January 18, 2019
January 18, 2019


Absolution from the instance may be granted at the end of the plaintiff’s case, if the plaintiff has failed to adduce sufficient evidence upon which a reasonable court might grant judgement in favour of such plaintiff, or the plaintiff has not produced sufficient evidence to establish a prima facie case, in other words, a case of which all the elements of the claim have been proven.[1]

The test for absolution to be applied at the end of a plaintiff’s case is set out in Gordon Lloyd Page & Associates v Rivera and Another 2001 (1) (SCA) at 92E-93A as formulated in Claude Neon Lights (SA) Ltd v Daniel 1976 (4) SA 403 (A) at 409G-H:

“When absolution from the instance is sought at the close of the plaintiff’s case, the test to be applied is not whether the evidence led by the plaintiff established what would finally be required to be established, but whether there is evidence upon which a court, applying its mind reasonably to such evidence, could or might (not should, nor ought to) find for the plaintiff.”

If the above-mentioned test is applied, a plaintiff must have delivered evidence relating to all elements of the claim. For example, in the case of a contractual claim, the plaintiff must have proven the existence of a valid contract, the material terms of such contract, and breach of the contract.

In reaching a conclusion whether absolution should be granted, it is not required of a court to critically look at all the evidence, as would be required of a court at the end of a trial in order to deliver judgement. The onus on the court is less stringent, as there should only be evidence on which a court could or might find for the plaintiff.

Absolution is granted sparingly, as also confirmed by the Gordon Lloyd judgement. Absolution from the instance conflicts with the legal principle audi alteram partem, which means that no person should be judged without a fair hearing in which each party is given the opportunity to respond to the evidence against them. If absolution is granted, the defendant is not called at all to answer to the plaintiff’s claim, which could possibly result in an unfair result to the plaintiff. A defendant’s legal representative often put certain facts to the plaintiff’s witnesses under cross-examination, on the basis that their witnesses will come to testify as to such facts. If absolution is granted, a legal representative might have put a version before the court, which has not been tested by those legal representative’s witnesses, which is not fair to the plaintiff.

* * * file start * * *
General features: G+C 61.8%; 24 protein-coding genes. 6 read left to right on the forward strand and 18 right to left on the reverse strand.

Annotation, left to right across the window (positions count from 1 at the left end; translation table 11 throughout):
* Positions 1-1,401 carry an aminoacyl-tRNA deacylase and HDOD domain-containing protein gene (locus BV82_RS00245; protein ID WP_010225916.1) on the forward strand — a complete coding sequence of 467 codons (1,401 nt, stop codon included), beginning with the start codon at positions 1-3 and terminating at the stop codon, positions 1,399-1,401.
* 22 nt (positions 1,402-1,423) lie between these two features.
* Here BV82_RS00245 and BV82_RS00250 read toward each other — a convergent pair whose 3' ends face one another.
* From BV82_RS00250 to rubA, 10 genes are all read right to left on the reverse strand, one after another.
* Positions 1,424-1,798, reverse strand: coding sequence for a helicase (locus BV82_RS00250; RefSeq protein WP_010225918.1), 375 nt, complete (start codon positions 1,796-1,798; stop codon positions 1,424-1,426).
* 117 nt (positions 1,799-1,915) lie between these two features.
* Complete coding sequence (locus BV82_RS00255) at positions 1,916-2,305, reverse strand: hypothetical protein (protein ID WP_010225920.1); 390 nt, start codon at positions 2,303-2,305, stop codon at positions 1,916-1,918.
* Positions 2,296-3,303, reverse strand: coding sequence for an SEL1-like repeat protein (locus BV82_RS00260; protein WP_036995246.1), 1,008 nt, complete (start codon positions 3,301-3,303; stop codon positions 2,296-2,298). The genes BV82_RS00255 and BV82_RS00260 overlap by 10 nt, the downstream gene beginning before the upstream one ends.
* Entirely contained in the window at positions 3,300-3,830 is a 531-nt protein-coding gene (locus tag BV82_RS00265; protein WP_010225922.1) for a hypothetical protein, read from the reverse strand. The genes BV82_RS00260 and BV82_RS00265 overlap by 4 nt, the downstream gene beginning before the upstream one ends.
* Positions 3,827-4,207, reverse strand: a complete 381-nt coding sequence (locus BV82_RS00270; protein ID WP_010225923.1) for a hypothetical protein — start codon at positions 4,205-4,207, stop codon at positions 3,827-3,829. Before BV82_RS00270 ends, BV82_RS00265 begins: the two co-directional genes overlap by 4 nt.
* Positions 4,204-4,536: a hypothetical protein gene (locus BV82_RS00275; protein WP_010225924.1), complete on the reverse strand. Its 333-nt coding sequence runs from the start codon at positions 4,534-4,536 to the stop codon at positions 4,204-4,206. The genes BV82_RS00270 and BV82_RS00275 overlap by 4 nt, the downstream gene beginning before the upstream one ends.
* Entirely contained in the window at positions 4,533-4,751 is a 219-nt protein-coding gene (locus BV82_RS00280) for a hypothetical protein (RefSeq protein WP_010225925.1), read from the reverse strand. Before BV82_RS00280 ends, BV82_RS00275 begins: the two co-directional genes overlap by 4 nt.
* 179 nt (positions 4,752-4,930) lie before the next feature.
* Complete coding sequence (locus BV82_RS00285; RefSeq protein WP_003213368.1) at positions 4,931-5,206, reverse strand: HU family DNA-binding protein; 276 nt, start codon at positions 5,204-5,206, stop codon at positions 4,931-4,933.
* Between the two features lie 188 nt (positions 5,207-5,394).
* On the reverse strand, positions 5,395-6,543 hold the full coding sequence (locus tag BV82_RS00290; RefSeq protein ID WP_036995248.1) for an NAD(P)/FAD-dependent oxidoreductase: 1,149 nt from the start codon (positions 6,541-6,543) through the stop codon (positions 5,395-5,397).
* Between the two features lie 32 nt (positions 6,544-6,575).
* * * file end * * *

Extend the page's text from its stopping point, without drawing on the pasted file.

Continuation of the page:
Absolution from the instance should not be granted lightly by courts and should only be granted in circumstances where the plaintiff’s case is so weak that no reasonable court could find for the plaintiff.

  • [1] Petè et al: Civil Procedure: A Practical Guide, second edition, 2012 p 577

This article is a general information sheet and should not be used or relied on as legal or other professional advice. No liability can be accepted for any errors or omissions nor for any loss or damage arising from reliance upon any information herein. Always contact your legal adviser for specific and detailed advice. (E&OE)

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